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    RE: Mussels -Cooking 2004/04/08 16:42:10 (permalink)
    When I was a kid I could never understand how anyone could actually eat a mussel. That's because I used to see them all the time being dropped on the rocks by gulls that would do that to open them up in order to eat them. You have not lived till you've seen the yucky yellow of a pulverized mussel slowly oozing off a rock into the water.

    Many years later, my wife (she, too, grew up seeing mussels ooze) and I were invited to the home of a friend for dinner. When she told us she was serving mussels as an appetizer we wondered how to get through the upcoming ordeal. What a surprise. There was nothing yellow and nothing oozing. Neither of us had ever seen cooked mussels before.

    To this day I salute Earnie Young, who turned us on to these beautiful bivalves.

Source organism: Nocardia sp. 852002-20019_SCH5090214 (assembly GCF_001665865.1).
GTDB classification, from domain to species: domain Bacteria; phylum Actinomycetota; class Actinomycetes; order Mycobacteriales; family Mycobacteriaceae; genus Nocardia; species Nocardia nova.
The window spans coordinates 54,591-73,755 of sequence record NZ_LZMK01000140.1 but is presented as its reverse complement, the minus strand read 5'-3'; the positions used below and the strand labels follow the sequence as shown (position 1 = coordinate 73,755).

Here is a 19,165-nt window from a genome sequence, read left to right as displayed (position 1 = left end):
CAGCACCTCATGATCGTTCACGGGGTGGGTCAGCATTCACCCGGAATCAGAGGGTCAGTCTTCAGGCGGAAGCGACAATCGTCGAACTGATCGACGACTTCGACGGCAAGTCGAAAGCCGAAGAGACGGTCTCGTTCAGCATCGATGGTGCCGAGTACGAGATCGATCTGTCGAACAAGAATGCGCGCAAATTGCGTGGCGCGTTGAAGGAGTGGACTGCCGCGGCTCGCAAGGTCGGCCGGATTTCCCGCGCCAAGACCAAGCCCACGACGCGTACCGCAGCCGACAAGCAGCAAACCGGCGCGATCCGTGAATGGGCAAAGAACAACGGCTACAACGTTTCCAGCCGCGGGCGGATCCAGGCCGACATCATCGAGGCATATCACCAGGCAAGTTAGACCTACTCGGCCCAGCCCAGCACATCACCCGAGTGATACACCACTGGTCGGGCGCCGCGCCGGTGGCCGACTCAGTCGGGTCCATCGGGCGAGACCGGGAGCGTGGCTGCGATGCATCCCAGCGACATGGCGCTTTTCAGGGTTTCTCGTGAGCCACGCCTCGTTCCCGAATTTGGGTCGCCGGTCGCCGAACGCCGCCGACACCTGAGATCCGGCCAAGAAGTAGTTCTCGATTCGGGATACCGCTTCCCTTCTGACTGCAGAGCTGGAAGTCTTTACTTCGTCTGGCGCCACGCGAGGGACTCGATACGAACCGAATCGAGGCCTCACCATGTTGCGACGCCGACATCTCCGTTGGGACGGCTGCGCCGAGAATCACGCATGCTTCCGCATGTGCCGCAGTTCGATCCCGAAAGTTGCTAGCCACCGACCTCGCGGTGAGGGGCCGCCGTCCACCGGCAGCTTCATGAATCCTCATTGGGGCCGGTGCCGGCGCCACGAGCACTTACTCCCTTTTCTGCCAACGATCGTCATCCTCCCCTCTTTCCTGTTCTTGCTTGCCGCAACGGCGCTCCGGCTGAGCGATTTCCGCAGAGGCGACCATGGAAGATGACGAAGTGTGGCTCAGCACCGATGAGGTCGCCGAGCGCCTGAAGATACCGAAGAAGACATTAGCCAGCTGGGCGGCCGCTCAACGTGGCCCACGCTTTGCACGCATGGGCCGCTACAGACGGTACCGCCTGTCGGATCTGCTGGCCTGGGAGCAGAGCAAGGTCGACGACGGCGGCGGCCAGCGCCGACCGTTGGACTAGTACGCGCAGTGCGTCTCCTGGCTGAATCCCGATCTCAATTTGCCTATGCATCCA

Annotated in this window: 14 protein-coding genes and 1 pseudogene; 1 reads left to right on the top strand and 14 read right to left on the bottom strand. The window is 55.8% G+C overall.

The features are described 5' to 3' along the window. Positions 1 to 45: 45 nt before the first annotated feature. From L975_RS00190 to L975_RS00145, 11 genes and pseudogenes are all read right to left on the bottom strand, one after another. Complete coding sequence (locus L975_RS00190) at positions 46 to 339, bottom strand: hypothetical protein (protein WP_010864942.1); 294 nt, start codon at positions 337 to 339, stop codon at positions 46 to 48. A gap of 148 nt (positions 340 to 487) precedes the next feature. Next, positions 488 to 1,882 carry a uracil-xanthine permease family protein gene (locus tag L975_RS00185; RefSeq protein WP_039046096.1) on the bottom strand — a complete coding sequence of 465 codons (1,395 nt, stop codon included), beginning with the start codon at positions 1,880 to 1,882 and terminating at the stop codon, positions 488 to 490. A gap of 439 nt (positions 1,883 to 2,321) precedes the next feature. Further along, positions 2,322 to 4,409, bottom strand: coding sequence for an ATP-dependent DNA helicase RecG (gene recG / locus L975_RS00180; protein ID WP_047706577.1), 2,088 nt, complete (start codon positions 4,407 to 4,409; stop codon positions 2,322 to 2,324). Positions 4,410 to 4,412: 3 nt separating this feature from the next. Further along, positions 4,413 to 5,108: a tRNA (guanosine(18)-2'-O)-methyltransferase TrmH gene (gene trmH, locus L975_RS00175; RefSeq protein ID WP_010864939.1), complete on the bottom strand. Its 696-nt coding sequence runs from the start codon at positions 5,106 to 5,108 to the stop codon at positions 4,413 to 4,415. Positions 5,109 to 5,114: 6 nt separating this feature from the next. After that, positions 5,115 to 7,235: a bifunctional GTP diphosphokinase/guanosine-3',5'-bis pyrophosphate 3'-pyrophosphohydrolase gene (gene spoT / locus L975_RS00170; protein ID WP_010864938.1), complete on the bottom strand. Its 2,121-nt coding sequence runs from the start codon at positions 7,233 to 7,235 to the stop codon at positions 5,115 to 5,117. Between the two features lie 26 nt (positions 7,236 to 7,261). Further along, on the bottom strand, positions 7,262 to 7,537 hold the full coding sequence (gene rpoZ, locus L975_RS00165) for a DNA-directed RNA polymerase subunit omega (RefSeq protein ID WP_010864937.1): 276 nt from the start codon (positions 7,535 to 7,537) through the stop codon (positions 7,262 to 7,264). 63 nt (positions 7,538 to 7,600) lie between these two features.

#12
    carlton pierre
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    RE: Mussels -Cooking 2005/12/08 06:27:15 (permalink)
    I fixed mussels the traditional way last night for the wife and I along with the crusty french bread and wine for dinner along with some stir fried veggies. Actually, this is a rather easy dish to make, the results are fantastic, and it feels rather romantic.
    #13
    Sundancer7
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    RE: Mussels -Cooking 2005/12/08 20:36:16 (permalink)
    http://www.carrabbas.com/menu_textonly.asp

    here in Knoxville I certainly enjoy the mussels at Carrabbas.. The mussels are great and the gravy with them along with their break is super.

    Paul E. Smith
    Knoxville, TN
    #14